Oh,   by the way, my mother-in-law never tells me I can't have a piece of cake anymore.  Not that I have it around, but if we are someplace together, she doesn't say anything anymore. 

      And, Larry did go for another A1c test and he called the dr. today and his bs was 102 and his A1c was 55.3 - so no diabetes.  And Larry is overweight and his parents were both "borderline" - and this might be an aniquated term. anyway, he doesn't have it.  Now his chol., etc., that is another story. 

    But I guess I can stop blaming myself and just take care of myself like I am doing, finally in the last year.  Only took 20 years.  LUM

CLINK! CLINK! CLINK!  FUN AND LAUGHTER - Sharon

 

 


__________________
Sharon from Arizona
Pumping with humalog since August, 2009
cornwoman

Avatar / Picture

Registered:
Posts: 727
Reply with quote  #37 
I, too, feel like it's my fault. I know in my head that it's not, because my educator told me that it wasn't my fault. But that's not what it feels like, and my hubby...and my guess is others...firmly believe that being overweight is what caused me to have it....because that's what they read and what they hear when told that overweight is a risk factor. My mother is hypoglycemic, which my educator says is where I got it from. I guess that I just need to get that message to move the foot or two down from my head to my heart.....


__________________
CLINK - CLINK - CLANK - CLANK!!!

Mary in AZ --- EL4
* * * * * * * * * * * * * * * * * * * * * * * * * * * *
If things get better with age, then I must be MAGNIFICENT!!
pastormathkat

Avatar / Picture

Registered:
Posts: 372
Reply with quote  #38 

It's good to know that I am not alone in my feelings.  Thanks, everyone, for sharing.  It's good to know that we can support each other.


__________________
--Kathy :)
sharon

Registered:
Posts: 7,051
Reply with quote  #39 

                     AMEN!!!  LUM

 

CLINK! CLINK! CLINK!   FUN AND LAUGHTER - Sharon


__________________
Sharon from Arizona
Pumping with humalog since August, 2009
Janis

Moderator
Registered:
Posts: 6,276
Reply with quote  #40 

YOUR DIABETES IS NOT YOUR FAULT!  You are all perfect!!!!!!

Janis


__________________
Janis Roszler, MSFT, RD, CDE, LD/N
Follow me on twitter: @dearjanis
cornwoman

Avatar / Picture

Registered:
Posts: 727
Reply with quote  #41 
Quote:
Originally Posted by Janis
YOUR DIABETES IS NOT YOUR FAULT!  You are all perfect!!!!!!
Janis


Thank you Janis!

__________________
CLINK - CLINK - CLANK - CLANK!!!

Mary in AZ --- EL4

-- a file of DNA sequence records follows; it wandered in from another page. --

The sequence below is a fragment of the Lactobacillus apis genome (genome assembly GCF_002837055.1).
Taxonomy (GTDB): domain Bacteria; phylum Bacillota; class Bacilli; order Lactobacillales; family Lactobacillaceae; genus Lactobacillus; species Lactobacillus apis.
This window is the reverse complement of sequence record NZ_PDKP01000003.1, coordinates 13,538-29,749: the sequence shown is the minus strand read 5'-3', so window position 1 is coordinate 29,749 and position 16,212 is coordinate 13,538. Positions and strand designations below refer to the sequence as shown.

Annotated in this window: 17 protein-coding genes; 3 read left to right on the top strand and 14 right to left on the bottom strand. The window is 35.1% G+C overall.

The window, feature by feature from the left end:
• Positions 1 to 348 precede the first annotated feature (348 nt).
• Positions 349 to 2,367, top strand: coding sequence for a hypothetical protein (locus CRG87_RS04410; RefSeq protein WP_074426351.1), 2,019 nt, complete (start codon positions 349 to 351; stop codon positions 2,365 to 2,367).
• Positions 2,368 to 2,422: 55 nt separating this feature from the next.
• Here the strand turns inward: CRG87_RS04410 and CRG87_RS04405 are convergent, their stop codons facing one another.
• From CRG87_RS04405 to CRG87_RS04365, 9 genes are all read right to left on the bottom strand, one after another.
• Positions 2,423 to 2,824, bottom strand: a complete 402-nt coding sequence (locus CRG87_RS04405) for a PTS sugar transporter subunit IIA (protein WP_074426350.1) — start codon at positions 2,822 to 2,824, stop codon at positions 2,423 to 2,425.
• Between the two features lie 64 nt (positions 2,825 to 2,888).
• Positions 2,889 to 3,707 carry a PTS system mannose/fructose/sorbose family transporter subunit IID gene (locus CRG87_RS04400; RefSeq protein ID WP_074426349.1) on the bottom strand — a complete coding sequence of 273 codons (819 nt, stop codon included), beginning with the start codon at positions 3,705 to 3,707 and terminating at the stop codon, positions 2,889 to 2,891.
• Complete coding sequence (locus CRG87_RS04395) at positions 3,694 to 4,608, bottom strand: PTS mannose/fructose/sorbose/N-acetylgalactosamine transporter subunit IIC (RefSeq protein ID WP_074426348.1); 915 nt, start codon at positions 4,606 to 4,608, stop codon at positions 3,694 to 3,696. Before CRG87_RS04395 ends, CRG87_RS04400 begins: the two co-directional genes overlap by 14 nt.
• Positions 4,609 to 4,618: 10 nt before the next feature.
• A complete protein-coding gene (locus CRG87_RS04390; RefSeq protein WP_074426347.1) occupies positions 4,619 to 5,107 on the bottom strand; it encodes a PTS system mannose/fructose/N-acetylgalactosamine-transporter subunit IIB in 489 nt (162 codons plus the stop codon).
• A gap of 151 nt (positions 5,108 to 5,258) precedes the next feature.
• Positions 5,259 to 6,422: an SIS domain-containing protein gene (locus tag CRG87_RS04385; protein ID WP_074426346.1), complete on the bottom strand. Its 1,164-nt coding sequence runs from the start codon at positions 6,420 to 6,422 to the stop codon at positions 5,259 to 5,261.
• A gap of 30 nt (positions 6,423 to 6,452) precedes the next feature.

* * * * * * * * * * * * * * * * * * * * * * * * * * * *
If things get better with age, then I must be MAGNIFICENT!!
sharon

Registered:
Posts: 7,051
Reply with quote  #42 

 Hey Janis, have you seen anything about the new General Foods Int'l. coffees?  Margaret brought single pkgs. to support group this past Tues.  I think I had the Vanilla Creme - it was very good.  It is supposed to be sugar free and caffeine free.  Also got a coupon with it.  Just wondered if you had seen this?  LUM  FUN AND LAUGHTER - Sharon


__________________
Sharon from Arizona
Pumping with humalog since August, 2009
Janis

Moderator
Registered:
Posts: 6,276
Reply with quote  #43 

I haven't seen them, but they sound YUM, YUM, YUM!

Janis


__________________
Janis Roszler, MSFT, RD, CDE, LD/N
Follow me on twitter: @dearjanis
Red

Registered:
Posts: 2,376
Reply with quote  #44 

 Janis with the interview with Kris Freeman.  You did an excellent job young lady.  BUT, testing on back of finger....ouch, I do the sides.  and CLINK - Paula 


__________________
My husband lets me have all the scrapbooking supplies I can hide. ~Author Unknown


sharon

Registered:
Posts: 7,051
Reply with quote  #45 
Quote:
Originally Posted by Janis

I haven't seen them, but they sound YUM, YUM, YUM!

Janis

 OK gang, I have my new tin can of General Food Int'l. suisse Mocha - sugar free Naturally decaffeinated - in front of me -

serv size 1 1/3 tbsp

calories 30

total fat 2g

sodium 30mg

total carb 2g

exchange: 1/2 fat based on exchange lists for meal planning 2003 by the ADA and the Am. Dietetic Assoc.

I think that is pretty good and tastes YUMMMY!  This comes is 4-5 flavors but suisse mocha is all Fry's had at the time.  But, it is good!   LUM

CLINK! CLINK! CLINK!   FUN AND LAUGHTER - Sharon


__________________
Sharon from Arizona
Pumping with humalog since August, 2009
Previous Topic | Next Topic
Print
Reply


Create your own forum with Website Toolbox!